stevedownunder

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stevedownunder
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  • macOS Monterey review: A compelling refinement of Big Sur

    DAalseth said:
    I’ll update, but really only to keep currant. Everyone is crowing about Focus. I don’t use DND so an improved DND is just of no interest. The Privacy improvements are good. I never turn up my nose at improved privacy/security. TBH the rest of the list is interesting but I doubt I’ll use them much. 

    EDIT: To make it clear, I hope that this ends up being this decades Snow Leopard. Refined and rock solid. The standard we compare the next ten or so releases to. I don’t see a lot of the new features as being of much interest, but I am pleased by all the talk about back end improvements, and refinements. 
    Agreed Snow Leopard was one of the best releases

    My preference is always a 2 release cycle, 1st release new features, 2nd refines the features and optimises performance so the changes are more gradual but the OS says solid.
    elijahg
  • Epson's EcoTank ET-4760 review: a multi-function powerhouse at a steep price

    dewme said:
    Personally I cannot fathom why anyone would ever buy an inkjet printer. I switched to a laser printer ages ago and saved so much money in the long run. I do need color from time-to-time so I added a color laser a few years ago. It’s more expensive than B&W (duh) but still much cheaper than ink, way faster, higher quality, and no smudges or worrying about my printouts getting wet and smearing.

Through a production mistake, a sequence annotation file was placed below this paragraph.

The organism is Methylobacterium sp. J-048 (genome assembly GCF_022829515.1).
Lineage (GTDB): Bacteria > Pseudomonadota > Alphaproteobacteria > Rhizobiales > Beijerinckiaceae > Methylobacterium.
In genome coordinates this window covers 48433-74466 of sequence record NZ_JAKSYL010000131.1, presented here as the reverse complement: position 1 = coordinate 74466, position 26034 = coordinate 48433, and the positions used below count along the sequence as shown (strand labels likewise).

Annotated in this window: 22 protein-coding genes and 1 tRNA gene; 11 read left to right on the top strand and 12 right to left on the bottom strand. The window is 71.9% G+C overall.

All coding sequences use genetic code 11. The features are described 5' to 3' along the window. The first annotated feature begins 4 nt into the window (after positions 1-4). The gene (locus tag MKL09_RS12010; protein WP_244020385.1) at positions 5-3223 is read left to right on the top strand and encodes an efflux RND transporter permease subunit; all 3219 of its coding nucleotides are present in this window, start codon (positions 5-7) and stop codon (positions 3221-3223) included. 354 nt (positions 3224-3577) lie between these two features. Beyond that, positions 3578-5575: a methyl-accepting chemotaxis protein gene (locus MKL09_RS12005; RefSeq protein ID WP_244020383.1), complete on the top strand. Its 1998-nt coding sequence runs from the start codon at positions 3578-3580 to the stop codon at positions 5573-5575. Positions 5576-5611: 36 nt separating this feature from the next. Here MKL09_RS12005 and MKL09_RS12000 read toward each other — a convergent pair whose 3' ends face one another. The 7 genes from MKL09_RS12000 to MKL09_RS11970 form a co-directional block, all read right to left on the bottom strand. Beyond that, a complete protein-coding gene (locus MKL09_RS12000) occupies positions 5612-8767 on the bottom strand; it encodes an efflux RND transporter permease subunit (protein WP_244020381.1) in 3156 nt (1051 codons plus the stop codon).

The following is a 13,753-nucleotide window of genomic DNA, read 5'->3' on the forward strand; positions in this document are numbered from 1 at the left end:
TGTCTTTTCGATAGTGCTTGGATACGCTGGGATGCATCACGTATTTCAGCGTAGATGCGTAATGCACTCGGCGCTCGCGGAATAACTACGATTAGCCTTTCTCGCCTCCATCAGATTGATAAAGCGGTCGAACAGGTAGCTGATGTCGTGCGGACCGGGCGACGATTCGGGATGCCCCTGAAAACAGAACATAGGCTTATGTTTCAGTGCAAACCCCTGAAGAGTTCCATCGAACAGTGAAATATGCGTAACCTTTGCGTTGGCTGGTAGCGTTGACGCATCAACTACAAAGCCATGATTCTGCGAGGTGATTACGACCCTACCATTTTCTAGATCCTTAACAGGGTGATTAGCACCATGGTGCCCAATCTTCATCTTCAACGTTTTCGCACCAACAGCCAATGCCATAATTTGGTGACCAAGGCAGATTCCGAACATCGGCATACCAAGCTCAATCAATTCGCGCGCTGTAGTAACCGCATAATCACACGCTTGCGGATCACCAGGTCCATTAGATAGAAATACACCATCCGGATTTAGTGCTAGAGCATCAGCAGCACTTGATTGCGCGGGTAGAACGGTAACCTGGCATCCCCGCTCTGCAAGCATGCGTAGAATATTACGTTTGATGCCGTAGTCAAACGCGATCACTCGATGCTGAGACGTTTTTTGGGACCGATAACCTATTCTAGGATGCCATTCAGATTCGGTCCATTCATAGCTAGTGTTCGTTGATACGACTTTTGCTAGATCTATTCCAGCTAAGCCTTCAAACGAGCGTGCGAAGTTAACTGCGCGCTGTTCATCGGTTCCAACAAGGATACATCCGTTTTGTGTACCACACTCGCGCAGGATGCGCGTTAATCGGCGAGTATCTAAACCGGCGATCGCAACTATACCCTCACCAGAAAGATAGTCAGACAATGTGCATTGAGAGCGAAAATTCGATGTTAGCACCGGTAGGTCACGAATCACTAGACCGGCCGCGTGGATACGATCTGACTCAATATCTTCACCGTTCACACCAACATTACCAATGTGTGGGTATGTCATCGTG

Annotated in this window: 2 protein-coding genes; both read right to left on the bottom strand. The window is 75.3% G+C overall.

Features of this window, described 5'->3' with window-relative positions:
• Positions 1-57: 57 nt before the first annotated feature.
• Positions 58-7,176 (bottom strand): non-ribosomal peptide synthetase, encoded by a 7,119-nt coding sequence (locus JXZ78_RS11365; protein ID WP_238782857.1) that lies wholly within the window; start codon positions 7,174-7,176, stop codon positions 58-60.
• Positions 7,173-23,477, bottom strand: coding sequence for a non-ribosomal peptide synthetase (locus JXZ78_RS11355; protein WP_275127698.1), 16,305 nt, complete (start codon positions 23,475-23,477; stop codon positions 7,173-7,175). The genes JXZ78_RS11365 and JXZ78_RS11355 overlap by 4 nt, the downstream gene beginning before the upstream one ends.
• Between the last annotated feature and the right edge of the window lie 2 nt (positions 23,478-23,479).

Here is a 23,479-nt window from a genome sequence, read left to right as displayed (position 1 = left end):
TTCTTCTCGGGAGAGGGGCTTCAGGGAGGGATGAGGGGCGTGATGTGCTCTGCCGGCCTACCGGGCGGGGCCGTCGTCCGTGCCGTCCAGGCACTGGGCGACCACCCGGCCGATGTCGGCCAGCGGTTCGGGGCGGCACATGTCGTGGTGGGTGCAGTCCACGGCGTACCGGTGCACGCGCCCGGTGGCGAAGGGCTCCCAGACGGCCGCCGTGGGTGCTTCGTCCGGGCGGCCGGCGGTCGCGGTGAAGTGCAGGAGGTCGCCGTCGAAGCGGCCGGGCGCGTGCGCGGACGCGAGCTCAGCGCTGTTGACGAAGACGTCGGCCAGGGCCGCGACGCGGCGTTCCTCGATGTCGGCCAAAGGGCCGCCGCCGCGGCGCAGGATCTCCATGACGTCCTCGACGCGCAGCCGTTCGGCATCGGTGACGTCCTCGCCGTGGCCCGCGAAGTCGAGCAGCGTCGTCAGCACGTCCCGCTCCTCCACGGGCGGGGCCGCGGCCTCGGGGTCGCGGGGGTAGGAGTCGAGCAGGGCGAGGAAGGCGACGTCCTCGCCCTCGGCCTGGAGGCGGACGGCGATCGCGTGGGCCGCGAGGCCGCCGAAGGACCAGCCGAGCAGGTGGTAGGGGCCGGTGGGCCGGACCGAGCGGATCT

The only legitimate use that I can think of for inkjet printers is for photographs, and it’s far more economical to send them out than to print them at home.

    Canon’s ImageClass printers are top notch and feature rich. My color printer not only prints duplex but also scans duplex which is handy when I’ve got a stack of double-sided documents to digitize.
    I'm in the same boat except I understand why some folks would want an inexpensive-to-acquire inkjet if they absolutely need color and can live with the relatively high consumables costs that drive up the cost per page printed. The biggest problem I had that led me to abandon inkjet printers (and never look back) is more related to the frequency of use rather than size of print jobs. I found that when the inkjet printer sat idle for too long it would need to go into a head-cleaning cycle upon being accessed again, which would accelerate inkjet cartridge depletion. With my laser printers I haven't had any idle related issues at all, the print speed is fantastic, and the overall cost per page is very reasonable for me. I've been more than pleased with the reliability of AirPrint support on all of my Brother printers, even the lowest end models.

    One thing that seems to have alleviated all of the connectivity issues with my printers is setting them up with static IP addresses, either directly or by using DHCP reservations in my DHCP server (typically part of your router). I cannot over stress the benefits of using static IP addresses on your networked printers. I also connect them via Ethernet whenever possible. The combination of static IP and wired Ethernet makes them essentially maintenance free, other than adding paper and occasionally changing the toner cartridges, which are often available online, e.g., Amazon at substantial discounts for third-party equivalents. 
    I've had really high quality lasers (HP & Samsung) over the years, and always thought the cost per page was better than inkjets and to be fair in nearly all cases this was true.

    But the ET is extremely cheap to run, replacement ink is cheaper than laser cartridges. I couldn't believe it myself, but it's true, cost per page is extremely impressive.
    This was definitely not the case with earlier injets I've owned.